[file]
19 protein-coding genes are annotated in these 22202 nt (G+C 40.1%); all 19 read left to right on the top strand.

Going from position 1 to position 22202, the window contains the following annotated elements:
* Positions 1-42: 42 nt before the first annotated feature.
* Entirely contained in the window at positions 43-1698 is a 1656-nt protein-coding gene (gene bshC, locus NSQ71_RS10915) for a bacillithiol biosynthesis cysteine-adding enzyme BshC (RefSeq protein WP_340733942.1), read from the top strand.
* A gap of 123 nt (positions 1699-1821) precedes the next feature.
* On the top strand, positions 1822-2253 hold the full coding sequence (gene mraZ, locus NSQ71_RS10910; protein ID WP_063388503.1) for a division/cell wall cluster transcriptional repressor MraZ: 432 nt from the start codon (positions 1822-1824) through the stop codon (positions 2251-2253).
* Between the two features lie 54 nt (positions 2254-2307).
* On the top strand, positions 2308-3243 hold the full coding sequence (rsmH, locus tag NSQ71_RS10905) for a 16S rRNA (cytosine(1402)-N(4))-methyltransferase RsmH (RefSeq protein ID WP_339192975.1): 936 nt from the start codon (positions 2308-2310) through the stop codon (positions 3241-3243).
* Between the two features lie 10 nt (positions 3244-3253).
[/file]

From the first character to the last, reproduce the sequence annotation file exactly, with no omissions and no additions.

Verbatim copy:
19 protein-coding genes are annotated in these 22202 nt (G+C 40.1%); all 19 read left to right on the top strand.

Going from position 1 to position 22202, the window contains the following annotated elements:
* Positions 1-42: 42 nt before the first annotated feature.
* Entirely contained in the window at positions 43-1698 is a 1656-nt protein-coding gene (gene bshC, locus NSQ71_RS10915) for a bacillithiol biosynthesis cysteine-adding enzyme BshC (RefSeq protein WP_340733942.1), read from the top strand.
* A gap of 123 nt (positions 1699-1821) precedes the next feature.
* On the top strand, positions 1822-2253 hold the full coding sequence (gene mraZ, locus NSQ71_RS10910; protein ID WP_063388503.1) for a division/cell wall cluster transcriptional repressor MraZ: 432 nt from the start codon (positions 1822-1824) through the stop codon (positions 2251-2253).
* Between the two features lie 54 nt (positions 2254-2307).
* On the top strand, positions 2308-3243 hold the full coding sequence (rsmH, locus tag NSQ71_RS10905) for a 16S rRNA (cytosine(1402)-N(4))-methyltransferase RsmH (RefSeq protein ID WP_339192975.1): 936 nt from the start codon (positions 2308-2310) through the stop codon (positions 3241-3243).
* Between the two features lie 10 nt (positions 3244-3253).